US Law Week

Judges, Litigators Need to Brush Up on Tech Skills for Remote Arguments

Dec. 30, 2020, 9:01 AM

With Covid-19 infection rates on the rise, trial and appellate courts are increasingly holding oral arguments on virtual platforms, and this trend will continue into 2021.

Learning and implementing best practices is key for participants. As a retired appellate judge and a practicing litigator, we offer different perspectives and some takeaways. We both agree that virtual environments invite Murphy’s Law, but if you are prepared and patient, virtual arguments can be successful and informative.

The Judge’s Perspective

For the judge who is accustomed to walking into a courtroom where everything already is already set up, the judge or the law clerks may now have to set up the technology. Even if this is handled by court IT staff, the judge still should have some basic familiarity with the system in case something happens during oral argument.

Functions like turning on the camera or muting the microphone will come easily to some judges but might require advance practice if the judge is not tech savvy. On multi-judge panels, care should be exercised in using chat functions to communicate during oral argument. It is easy to make what should be a private communication public.

Judges, like lawyers, should consider issues such as lighting, computer background, and the quality of the sound well in advance of argument. Judges are not used to staring at themselves on camera but once you have done it, you suddenly realize how awkward it can be when you are seated too far away or too close to the screen.

Many courts are only providing electronic copies of case materials and that means the bench may not have critical documents available in paper form during argument. It is distracting to look for documents in electronic repositories while simultaneously conducting oral argument.

Judges should prepare by either printing out critical documents, learning how to open documents on one screen while conducting argument on another, or by taking sufficiently detailed notes. It is not so easy to simply turn to the relevant pages in a multi-volume record in this electronic age.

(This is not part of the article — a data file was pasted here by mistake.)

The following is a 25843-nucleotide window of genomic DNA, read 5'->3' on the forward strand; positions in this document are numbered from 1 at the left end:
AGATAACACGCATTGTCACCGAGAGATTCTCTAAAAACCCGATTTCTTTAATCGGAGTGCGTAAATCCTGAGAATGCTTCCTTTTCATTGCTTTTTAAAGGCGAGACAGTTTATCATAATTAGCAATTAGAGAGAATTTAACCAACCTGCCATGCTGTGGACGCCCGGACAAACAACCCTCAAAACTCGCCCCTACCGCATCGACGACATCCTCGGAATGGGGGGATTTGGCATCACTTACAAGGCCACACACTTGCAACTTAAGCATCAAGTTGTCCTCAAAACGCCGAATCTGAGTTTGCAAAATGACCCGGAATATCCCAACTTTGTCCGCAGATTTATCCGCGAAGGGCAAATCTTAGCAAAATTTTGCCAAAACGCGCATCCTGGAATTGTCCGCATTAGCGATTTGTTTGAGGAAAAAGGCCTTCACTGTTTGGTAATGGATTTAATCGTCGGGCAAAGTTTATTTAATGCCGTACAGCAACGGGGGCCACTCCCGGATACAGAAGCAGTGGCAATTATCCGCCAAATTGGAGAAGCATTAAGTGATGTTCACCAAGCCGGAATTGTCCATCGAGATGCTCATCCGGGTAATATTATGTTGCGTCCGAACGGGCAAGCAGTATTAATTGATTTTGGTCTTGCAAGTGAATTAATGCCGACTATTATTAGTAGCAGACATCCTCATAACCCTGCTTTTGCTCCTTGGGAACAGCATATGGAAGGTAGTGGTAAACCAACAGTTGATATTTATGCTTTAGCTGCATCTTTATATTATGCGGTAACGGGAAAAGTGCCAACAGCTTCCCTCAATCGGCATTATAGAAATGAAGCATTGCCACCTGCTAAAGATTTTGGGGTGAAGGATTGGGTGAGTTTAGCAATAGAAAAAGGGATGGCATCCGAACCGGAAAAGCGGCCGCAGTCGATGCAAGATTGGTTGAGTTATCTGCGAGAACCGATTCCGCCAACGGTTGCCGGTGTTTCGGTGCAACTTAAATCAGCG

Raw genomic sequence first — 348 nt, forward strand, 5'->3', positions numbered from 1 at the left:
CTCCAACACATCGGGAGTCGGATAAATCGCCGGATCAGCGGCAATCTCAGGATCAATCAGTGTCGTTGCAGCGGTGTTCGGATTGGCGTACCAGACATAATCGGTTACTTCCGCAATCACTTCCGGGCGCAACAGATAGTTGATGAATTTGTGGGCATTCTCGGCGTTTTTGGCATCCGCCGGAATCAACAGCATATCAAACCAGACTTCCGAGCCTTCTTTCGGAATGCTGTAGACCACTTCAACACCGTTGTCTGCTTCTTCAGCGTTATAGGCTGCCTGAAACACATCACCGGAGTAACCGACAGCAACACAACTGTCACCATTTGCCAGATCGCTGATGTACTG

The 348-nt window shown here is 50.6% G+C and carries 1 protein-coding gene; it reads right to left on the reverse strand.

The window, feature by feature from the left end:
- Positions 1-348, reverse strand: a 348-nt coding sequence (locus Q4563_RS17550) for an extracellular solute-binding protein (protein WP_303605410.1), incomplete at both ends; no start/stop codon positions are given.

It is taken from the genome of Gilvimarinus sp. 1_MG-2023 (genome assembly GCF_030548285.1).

Finally, and perhaps most important, judges should exercise even more patience than usual. Technology, while a helpful tool, is not perfect. Despite all the preparation, things unexpectedly go wrong: Computers crash for no apparent reason; lawyers are unable to sign on even when they have tested the links. Sure, this should not happen but when it does, wait for the tech issue to be solved and then carry on.

The Litigator’s Perspective

Learn which virtual platform the court uses and become familiar with it. If possible, hold a practice argument with a colleague over the virtual platform.

Set up your room in advance. Find a quiet, enclosed space, and lock the door. Create a makeshift lectern and position your camera at eye level. Stand if you can—it mimics an in-person argument and helps open your diaphragm. If you cannot stand, be sure the court can see you.

Log in at least 15 minutes early to ensure your connection and audio are working. Open an electronic stopwatch on your screen to keep track of time.

Side lighting or front lighting is best. Avoid backlighting; it creates a shadow. Ensure your background is distraction-free. Position materials you may need during argument within arm’s reach.

Use a headset or headphones with a built-in microphone. This promotes clarity in your speech by reducing background noise in the room.

Maintain eye contact with the camera while arguing. This makes it appear as if you are looking directly at the judge. When your adversary is arguing, mute your microphone and watch the judge, not the adversary. You will observe the judge’s reactions to your adversary’s presentation, which may inform what you say next.

Always have a backup plan if your internet or computer crashes. Most courts offer a dial-in option in addition to a virtual interface. Print out the phone number in advance. Turn your cell phone off to avoid distractions, but keep it and the phone number nearby in case of connectivity issues.

Speak more slowly than normally. Even if your connection is good, the judge’s may not be. Slowing down reduces the likelihood the judge will miss something. It also leaves breathing room between sentences should the judge have a question.

Place the judge’s image on a readily observable area of your screen. If the judge’s audio drops, your only clue might be the judge’s frantic wave of a hand.

Be prepared to argue uninterrupted. Some judges will be less likely to ask questions during virtual arguments.

And, of course, dress the part. The argument may be virtual, but the stakes are just as real.

This column does not necessarily reflect the opinion of The Bureau of National Affairs, Inc. or its owners.

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Author Information

Hon. Rosalyn Richter is senior counsel at Arnold & Porter and an adjunct professor at Columbia Law School. She served as an associate justice in the Appellate Division of the New York Supreme Court, First Department and began her career as executive director for Lambda Legal Defense & Education Fund before joining the Brooklyn District Attorney’s Office in the Appeals Bureau.

Jake R. Miller is a senior associate at Arnold & Porter who represents consumer product manufacturers, energy companies, and financial institutions in complex commercial litigation, with an emphasis on consumer class actions and product liability litigation. He also spent time as a prosecutor at the Los Angeles City Attorney’s Office.

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